• They also contain potassium, which helps to balance out the negative effects of salt. This has a direct effect on your blood pressure, helping to lower it. To help lower blood pressure, adults should aim to eat at least five different portions of fruit and vegetables each day. A portion is about 80 grams or roughly the size of your fist.
  • Drink less alcohol to avoid high blood pressure. If you drink too much alcohol, this will raise your blood pressure over time. In addition, alcohol contains a lot of calories which can make you gain weight and as a result increase your blood pressure.
  • Engage in exercise and physical activity to lower blood pressure.
    Being more active and taking regular exercise lowers blood pressure by keeping your heart and arteries in good condition.
  • However, if your blood pressure is very high, you should not start any new activity without first consulting your doctor. Different kinds of exercise and activity have different effects on your body.

If you have high blood pressure, you should try to focus on activities that will help your heart and blood vessels. Aerobic or cardiovascular activity is the type that helps your heart the most.

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Aerobic activities are generally repetitive and rhythmic movements, and they use the large muscle groups of your body, such as those in your legs, shoulders, and arms.

Walking, swimming, jogging, dancing, and digging are all aerobic activities. Other forms of activity are not as helpful, especially if you have not been exercising for a while.

For example, you should not do any exercise that is very intense for short periods of time, such as sprinting or weightlifting. These kinds of activities will quickly raise your blood pressure and will put unwanted strain on your heart and blood vessels.

Limit your intake of saturated fat.

Your body needs a certain amount of cholesterol to work properly, but not too much. If there is too much cholesterol in your blood it can build up on the sides of your arteries, narrowing them and increasing your risk of a heart attack or stroke. The type of fat that you eat is important because some types of fats are more likely to raise your cholesterol levels while other types of fat will help to lower it.

Your body uses saturated fat to make cholesterol therefore eating too much-saturated fat will raise your cholesterol. Too much cholesterol can raise your risk of heart disease and stroke, so if you have high blood pressure it is very important to keep your cholesterol levels low.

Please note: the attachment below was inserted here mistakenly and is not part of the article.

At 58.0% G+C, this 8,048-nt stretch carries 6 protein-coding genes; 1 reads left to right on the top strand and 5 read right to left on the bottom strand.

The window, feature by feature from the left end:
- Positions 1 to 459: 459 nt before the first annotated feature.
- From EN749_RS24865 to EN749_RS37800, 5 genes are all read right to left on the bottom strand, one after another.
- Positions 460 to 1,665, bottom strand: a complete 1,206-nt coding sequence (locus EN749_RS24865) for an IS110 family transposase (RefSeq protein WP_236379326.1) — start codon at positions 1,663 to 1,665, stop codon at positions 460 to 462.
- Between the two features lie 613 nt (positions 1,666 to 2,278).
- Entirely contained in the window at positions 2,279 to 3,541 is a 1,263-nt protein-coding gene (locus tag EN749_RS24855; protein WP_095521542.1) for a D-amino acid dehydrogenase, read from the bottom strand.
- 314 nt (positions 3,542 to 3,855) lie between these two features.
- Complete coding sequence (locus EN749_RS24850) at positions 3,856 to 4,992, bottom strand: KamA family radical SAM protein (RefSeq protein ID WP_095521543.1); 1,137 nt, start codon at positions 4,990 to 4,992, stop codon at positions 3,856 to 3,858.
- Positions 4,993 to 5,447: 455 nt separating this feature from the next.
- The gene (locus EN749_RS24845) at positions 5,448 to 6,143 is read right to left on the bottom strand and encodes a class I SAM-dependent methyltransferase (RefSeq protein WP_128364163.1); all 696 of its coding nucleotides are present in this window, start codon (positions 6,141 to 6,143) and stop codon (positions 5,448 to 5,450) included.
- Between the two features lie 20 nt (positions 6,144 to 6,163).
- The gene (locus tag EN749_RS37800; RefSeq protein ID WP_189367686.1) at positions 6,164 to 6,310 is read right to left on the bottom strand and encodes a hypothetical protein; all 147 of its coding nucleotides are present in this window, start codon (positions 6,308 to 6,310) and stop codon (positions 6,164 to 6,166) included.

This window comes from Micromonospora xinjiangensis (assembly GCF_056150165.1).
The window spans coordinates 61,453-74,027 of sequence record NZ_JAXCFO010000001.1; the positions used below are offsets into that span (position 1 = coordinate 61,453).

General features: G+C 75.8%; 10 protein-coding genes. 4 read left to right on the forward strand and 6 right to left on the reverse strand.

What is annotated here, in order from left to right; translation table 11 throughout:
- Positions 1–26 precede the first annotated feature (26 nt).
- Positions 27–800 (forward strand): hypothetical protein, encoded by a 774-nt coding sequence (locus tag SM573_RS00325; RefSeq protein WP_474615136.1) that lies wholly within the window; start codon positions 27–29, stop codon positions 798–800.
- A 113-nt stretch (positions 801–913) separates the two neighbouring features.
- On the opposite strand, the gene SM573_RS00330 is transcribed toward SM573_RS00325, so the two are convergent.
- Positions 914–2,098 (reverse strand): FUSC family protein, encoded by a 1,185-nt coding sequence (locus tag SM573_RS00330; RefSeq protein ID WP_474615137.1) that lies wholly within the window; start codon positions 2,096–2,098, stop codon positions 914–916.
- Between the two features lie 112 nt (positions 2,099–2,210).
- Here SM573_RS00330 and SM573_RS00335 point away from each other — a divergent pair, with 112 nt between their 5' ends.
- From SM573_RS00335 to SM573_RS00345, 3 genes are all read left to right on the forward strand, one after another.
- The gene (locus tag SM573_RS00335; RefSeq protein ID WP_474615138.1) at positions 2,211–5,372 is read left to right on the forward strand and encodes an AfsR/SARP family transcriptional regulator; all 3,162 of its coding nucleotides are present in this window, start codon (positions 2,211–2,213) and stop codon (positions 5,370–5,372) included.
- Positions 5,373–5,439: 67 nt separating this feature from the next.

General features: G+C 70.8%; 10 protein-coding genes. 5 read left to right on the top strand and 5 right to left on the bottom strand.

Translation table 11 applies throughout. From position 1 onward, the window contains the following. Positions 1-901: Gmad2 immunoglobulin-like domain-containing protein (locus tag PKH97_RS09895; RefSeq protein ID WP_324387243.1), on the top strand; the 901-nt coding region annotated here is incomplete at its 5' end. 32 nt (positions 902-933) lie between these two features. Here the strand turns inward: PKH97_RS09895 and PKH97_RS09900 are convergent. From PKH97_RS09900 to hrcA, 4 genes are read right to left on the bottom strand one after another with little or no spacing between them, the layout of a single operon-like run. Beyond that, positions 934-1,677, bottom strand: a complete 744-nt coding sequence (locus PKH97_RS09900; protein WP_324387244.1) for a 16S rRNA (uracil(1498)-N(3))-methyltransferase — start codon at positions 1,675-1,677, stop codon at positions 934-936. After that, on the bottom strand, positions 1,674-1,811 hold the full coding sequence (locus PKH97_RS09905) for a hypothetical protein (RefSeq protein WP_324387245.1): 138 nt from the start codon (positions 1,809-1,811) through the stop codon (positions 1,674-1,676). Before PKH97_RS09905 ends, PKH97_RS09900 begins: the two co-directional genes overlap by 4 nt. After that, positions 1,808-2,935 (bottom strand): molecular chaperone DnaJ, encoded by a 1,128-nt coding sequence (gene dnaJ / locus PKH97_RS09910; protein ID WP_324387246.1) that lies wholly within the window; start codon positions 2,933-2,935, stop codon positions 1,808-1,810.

Saturated fat is usually found in animal products such as red meats, pork, butter, ghee, and cheese. It is also found in many baked goods such as cakes, pastries, and biscuits and also in the plant-based oil palm oil and coconut oil.

Replace these saturated fats with products high in monounsaturated fat such as rapeseed and olive oil, or high in polyunsaturated fats such as sunflower and corn oil.

Take medication if advised by your doctor. Some people with high blood pressure may also need to take one or more medicines to stop their blood pressure from getting too high.

Low blood pressure

Low blood pressure is known as hypotension. In adults, a blood pressure reading of 90/60 mmHg or below is often considered hypotension.

Low blood pressure is less common than high blood pressure. Some medicines can cause low blood pressure as a side effect. It can also be caused by a number of underlying conditions, including heart failure and dehydration.

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Is low blood pressure dangerous?

Usually, having low blood pressure is not a cause for concern. However, sometimes your blood pressure can drop to a point where you may feel faint or dizzy. Also, blood pressure that is too low doesn’t supply your body and heart with enough oxygenated blood.

Most people with low blood pressure will not need treatment. Most doctors will only consider chronically low blood pressure as dangerous if there is a serious known cause for it in a particular case, or if it causes noticeable symptoms, such as:
• lightheadedness or dizziness
• feeling sick
• blurred vision
• generally feeling weak
• confusion
• fainting

Get your blood pressure checked if you keep getting such symptoms.

How is low blood pressure treated?

If your doctor or nurse feels that you would benefit from treatment, they will often try to find a cause for your low blood pressure. If they can find the cause, they should be able to decide on the most appropriate treatment for you.

Some potential causes of hypotension can include:
• blood loss
• heart problems
• dehydration
• pregnancy
• severe infection
• anaphylaxis
• malnutrition
• endocrine problems
• certain medications

If the cause of the low blood pressure cause can be found, your doctor will be able to recommend treatment to ease your symptoms.

Medicine to increase blood pressure is rarely needed because simple lifestyle changes or treating the underlying cause of the low pressure is usually effective.

Conclusion

Keeping your blood pressure in the normal range is important in reducing the risk of significant complications such as heart disease and stroke. A combination of healthy lifestyle habits, weight loss, and possibly medications can help maintain normal blood pressure or lower your blood pressure.

Remember that high blood pressure usually does not have any symptoms. That is why it’s recommended to have your blood pressure checked by a healthcare professional at least once a year. You may require more frequent checks if your readings are high.

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Sources
https://www.nhs.uk/common-health-questions/lifestyle/what-is-blood-pressure/
https://www.nhs.uk/conditions/low-blood-pressure-hypotension/
http://www.bloodpressureuk.org/BloodPressureandyou/Yourlifestyle
https://www.healthline.com/health/high-blood-pressure-hypertension/blood-pressure-reading-explained
https://www.webmd.com/hypertension-high-blood-pressure/
https://www.webmd.com/hypertension-high-blood-pressure/hypertension-assessment/default.htm
https://www.heart.org/en/health-topics/high-blood-pressure/understanding-blood-pressure-readings